Applications Videos

Historic Properties

Properties For Sale

About the Commission

Browse By Topic

Local History

Links

Home

home | survey and research reports | neighborhood guides | tour guides | about HLC | contact HLC | guestbook

First Baptist Church

North Tryon St

1909



Thank goodness Charlotte saved the Old First Baptist Church from the wrecking ball. Imagine what North Tryon St. would be like without it. "There's no guarantee that they wouldn't tear it down at some point in the future and build a skyscraper," said Liz Hair, Chairman of the County Commissioners in 1975. She led the effort to persuade her colleagues to vote on April 9, 1975, to buy the endangered landmark and make it part of Spirit Square.

Architect James Mackson McMichael would be pleased with what has happened to his masterpiece. A native of Harrisburg, Pa., McMichael moved to Charlotte soon after 1900, joined First Baptist Church, and convinced the minister, the balding H. H. Hulten, that the congregation should break with local tradition and construct a church that had no steeple. "McMichael wasn't afraid of anything," says Andrew Steever, who worked with New York designers Hardy, Holzman and Pfeiffer in bringing the building back to life in the late 1970's.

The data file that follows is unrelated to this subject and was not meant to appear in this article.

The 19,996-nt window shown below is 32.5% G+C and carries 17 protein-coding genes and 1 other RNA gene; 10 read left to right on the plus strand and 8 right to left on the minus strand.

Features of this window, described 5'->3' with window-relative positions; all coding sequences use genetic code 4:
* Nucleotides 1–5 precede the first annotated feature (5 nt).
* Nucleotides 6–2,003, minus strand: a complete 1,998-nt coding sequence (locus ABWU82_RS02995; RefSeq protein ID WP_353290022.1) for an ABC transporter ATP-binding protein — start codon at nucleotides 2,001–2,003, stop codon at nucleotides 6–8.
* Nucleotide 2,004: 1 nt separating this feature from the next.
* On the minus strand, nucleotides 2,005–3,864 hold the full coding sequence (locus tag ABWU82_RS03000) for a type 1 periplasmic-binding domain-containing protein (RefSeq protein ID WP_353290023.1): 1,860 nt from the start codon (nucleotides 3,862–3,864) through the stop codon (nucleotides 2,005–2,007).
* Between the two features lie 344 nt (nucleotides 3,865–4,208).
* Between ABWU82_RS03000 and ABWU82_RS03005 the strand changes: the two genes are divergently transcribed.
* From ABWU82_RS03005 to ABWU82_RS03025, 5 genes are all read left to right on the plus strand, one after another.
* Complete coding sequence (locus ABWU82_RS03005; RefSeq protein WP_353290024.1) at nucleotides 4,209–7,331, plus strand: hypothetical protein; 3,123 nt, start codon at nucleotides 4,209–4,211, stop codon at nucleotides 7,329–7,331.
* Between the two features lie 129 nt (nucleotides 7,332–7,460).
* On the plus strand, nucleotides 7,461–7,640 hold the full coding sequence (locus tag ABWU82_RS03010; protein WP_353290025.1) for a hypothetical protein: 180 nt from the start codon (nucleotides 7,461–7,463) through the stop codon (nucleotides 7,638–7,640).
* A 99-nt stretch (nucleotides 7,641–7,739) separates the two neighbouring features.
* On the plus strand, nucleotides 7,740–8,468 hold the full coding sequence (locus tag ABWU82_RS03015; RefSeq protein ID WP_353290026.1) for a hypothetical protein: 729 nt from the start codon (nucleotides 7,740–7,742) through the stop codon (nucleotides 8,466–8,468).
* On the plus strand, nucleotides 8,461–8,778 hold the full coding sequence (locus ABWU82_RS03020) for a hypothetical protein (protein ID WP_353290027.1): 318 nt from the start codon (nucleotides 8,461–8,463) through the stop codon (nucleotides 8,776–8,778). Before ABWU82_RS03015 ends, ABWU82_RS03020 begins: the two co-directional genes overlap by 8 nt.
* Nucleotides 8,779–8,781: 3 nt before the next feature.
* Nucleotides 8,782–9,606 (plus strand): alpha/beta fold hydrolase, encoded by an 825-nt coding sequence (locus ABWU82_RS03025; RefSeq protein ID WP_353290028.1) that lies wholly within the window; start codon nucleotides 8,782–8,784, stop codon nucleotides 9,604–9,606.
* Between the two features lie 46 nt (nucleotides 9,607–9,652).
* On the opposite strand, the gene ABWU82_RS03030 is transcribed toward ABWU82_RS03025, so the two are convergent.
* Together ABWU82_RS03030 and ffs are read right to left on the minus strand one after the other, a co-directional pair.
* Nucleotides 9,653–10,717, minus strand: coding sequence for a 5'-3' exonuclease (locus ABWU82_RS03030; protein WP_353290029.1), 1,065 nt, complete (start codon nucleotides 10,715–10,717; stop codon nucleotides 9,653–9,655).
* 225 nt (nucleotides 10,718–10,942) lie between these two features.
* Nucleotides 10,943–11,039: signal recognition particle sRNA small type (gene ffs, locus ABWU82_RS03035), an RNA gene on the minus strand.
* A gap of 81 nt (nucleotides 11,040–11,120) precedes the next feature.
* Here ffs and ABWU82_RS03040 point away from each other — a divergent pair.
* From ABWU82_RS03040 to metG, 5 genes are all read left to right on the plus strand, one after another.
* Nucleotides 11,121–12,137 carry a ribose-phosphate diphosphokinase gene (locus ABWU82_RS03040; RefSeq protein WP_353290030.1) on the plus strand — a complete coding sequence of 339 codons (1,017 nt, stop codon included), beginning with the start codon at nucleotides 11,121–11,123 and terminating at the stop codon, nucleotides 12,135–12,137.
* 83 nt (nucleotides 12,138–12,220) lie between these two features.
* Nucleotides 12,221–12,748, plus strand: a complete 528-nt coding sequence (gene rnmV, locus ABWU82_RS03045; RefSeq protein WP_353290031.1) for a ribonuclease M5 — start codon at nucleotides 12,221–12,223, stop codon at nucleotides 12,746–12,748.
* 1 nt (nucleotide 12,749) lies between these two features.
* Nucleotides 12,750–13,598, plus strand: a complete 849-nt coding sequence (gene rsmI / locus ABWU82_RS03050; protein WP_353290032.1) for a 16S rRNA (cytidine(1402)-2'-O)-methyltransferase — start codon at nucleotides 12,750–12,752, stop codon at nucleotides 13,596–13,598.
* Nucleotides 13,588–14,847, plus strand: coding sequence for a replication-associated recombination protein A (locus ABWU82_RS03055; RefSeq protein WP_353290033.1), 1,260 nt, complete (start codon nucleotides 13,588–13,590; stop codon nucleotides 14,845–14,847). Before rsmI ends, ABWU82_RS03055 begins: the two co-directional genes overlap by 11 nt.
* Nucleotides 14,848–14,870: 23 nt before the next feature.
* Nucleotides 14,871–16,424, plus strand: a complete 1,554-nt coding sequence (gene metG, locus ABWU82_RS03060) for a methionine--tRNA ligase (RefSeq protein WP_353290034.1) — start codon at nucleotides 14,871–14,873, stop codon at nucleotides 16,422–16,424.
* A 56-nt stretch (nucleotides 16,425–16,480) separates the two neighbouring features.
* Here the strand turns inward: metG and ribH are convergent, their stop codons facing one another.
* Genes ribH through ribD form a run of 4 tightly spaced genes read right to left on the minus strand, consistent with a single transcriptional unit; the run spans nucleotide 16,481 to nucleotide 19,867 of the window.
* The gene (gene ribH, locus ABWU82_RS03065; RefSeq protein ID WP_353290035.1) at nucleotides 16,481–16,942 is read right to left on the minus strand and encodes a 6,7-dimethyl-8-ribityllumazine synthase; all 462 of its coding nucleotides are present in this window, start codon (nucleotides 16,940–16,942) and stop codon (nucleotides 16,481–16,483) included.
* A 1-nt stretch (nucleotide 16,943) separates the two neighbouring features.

1400 people packed the sanctuary for the dedication service on May 2, 1909. At the organ Mrs. Alexander Stephens led the throng in singing the hymn, All Hail The Power Of Jesus Name, which swept the "assembled multitudes into the heights of expressive song." The offertory anthem, sung by Miss Minnie Wreston Smith, was Mendelssohn's Lift Thine Eyes. The preacher was Dr. E. Y. Mullins, president of the Southern Baptist Theological Seminary in Louisville, Ky. He took his text from the 16th Psalm: "I have a goodly heritage."

"It is a matter of pride both with the Baptists and all their friends that their architect is a local man," said the Charlotte News. The Charlotte Evening Chronicle was just as enthusiastic. "The First Baptist Church is so striking in its unusual elegance that it will always be viewed with interest by strangers and passers-by," the newspaper proclaimed. The Charlotte News went so far as to declare that the "useless and costly steeple is beginning to be a thing of the past." Go inside the magnificent sanctuary. Pretend that Mrs. Stephens is still at the organ.


For more information...

Survey & Research Report: First Baptist Church